Lancs Uni lecturer weighs in on AI-created fake faces
‘We should be concerned because these synthetic faces are incredibly effective for nefarious purposes’
Research from a Lancaster University lecturer gives new insight into fake faces created by artificial intelligence.
As reported in New Scientist, research conducted by Dr Sophie Nightingale, a psychology lecturer at Lancaster, has found that human faces created using artificial intelligence can look so realistic that people struggle to differentiate them from real faces.
In addition to this, the research also found that people trust fake faces more than real faces.
Dr Nightingale and her colleague Professor Hany Farid at the Univeristy of California, Berkley, asked participants in their study to distinguish 4oo photographs of real people from 400 fake faces. The accuracy rate was found to be 48.2 per cent.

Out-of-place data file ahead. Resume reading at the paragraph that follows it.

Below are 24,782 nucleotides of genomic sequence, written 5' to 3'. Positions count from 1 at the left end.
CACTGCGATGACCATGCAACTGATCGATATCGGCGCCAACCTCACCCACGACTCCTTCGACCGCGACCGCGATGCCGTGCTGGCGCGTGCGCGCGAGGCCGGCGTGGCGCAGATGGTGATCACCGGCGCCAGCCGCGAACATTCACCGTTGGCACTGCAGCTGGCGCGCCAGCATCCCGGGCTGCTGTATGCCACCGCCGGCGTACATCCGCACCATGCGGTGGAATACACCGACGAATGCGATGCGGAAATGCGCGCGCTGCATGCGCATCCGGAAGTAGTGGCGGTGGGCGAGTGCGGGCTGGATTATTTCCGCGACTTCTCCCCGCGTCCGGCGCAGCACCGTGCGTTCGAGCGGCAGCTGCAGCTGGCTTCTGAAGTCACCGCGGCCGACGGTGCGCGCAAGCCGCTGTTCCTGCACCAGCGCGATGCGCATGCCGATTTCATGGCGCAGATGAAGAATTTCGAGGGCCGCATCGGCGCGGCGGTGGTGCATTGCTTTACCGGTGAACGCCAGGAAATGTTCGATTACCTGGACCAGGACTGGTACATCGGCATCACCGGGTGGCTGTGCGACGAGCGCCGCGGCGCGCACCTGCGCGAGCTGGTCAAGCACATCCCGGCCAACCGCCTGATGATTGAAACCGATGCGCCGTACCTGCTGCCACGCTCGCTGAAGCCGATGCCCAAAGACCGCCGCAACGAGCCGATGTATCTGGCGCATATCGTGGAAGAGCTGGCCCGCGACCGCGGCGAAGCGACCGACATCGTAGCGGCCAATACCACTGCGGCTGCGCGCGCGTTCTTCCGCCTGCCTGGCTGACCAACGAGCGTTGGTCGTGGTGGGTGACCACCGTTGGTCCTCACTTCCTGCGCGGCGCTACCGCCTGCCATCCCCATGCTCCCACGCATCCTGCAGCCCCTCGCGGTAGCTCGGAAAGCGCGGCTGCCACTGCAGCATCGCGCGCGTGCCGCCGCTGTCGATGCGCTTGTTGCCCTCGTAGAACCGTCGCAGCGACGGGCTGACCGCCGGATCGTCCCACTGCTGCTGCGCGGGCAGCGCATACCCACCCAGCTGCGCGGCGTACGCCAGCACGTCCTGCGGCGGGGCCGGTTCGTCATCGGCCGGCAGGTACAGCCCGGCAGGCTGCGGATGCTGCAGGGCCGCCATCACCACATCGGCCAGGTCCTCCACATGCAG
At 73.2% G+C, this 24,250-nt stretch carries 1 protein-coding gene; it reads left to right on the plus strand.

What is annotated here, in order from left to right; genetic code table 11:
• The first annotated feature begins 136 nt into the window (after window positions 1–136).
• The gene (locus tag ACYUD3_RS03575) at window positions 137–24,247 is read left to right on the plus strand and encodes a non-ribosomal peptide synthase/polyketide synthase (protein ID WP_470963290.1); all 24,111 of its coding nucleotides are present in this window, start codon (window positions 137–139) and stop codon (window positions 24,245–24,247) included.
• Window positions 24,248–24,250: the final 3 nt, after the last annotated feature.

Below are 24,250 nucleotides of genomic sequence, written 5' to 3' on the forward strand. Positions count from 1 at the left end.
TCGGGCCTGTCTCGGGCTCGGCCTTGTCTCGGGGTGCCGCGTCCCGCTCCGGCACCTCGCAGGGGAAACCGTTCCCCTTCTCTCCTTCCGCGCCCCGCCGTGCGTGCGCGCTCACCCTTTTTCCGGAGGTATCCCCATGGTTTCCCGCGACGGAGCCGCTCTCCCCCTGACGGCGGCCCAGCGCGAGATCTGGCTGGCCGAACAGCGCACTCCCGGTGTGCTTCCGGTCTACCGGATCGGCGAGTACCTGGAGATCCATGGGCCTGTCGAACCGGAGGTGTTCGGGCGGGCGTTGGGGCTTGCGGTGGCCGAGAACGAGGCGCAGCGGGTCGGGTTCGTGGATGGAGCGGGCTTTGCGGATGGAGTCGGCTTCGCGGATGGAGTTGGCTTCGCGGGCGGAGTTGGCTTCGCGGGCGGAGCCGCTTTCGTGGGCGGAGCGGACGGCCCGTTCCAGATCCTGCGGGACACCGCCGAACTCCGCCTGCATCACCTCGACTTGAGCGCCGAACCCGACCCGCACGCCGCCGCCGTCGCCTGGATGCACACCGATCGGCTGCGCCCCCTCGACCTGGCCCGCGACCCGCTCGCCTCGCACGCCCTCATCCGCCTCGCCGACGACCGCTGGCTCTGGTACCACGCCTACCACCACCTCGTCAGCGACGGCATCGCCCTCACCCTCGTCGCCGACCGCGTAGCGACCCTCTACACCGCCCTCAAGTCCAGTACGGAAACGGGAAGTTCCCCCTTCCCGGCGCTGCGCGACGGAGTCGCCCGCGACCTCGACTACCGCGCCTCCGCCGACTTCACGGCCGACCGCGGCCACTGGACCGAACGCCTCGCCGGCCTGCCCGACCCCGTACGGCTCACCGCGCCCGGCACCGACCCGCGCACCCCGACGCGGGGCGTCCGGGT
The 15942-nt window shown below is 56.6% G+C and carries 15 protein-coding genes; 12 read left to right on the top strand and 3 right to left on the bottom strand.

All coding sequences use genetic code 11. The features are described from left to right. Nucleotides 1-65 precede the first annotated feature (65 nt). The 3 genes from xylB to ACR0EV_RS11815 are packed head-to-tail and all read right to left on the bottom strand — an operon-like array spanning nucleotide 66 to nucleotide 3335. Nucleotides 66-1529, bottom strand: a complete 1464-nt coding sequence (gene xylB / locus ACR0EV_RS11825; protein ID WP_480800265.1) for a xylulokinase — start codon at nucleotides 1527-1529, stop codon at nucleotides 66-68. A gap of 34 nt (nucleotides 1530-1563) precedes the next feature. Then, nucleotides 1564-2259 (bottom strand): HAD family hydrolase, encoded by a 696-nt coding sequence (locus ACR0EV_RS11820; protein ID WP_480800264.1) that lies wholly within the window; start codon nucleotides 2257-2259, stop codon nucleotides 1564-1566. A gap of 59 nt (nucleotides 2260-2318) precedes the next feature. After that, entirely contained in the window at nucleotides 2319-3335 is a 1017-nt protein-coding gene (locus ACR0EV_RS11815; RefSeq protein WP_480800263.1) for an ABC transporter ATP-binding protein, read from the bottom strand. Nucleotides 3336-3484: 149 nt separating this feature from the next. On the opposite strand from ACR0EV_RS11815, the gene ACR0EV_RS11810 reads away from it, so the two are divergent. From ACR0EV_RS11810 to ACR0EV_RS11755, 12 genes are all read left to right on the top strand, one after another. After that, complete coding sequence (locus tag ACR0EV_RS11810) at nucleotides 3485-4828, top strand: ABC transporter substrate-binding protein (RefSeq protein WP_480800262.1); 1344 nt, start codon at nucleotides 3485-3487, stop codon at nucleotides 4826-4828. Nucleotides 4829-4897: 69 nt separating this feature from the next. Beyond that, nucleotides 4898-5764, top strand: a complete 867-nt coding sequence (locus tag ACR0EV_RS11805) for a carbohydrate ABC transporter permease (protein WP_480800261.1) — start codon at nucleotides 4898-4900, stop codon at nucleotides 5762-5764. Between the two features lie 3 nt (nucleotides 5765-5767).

A second group of participants received training in recognising computer-generated faces. Their accuracy was also fairly low at 59 per cent.
Another group of participants were asked to look at a selection of the same faces and rate their level of trustworthiness. On average, the fake faces were rated eight per cent more trustworthy than the real faces. Although this is a small difference, it is statistically significant. One potential explanation for this difference is that fake faces look more like average human faces than real faces do, and people are more likely to trust average-looking faces.
Dr Nightingale highlights how important it is that research is conducted in this area: “We should be concerned because these synthetic faces are incredibly effective for nefarious purposes, for things like revenge porn or fraud, for example”.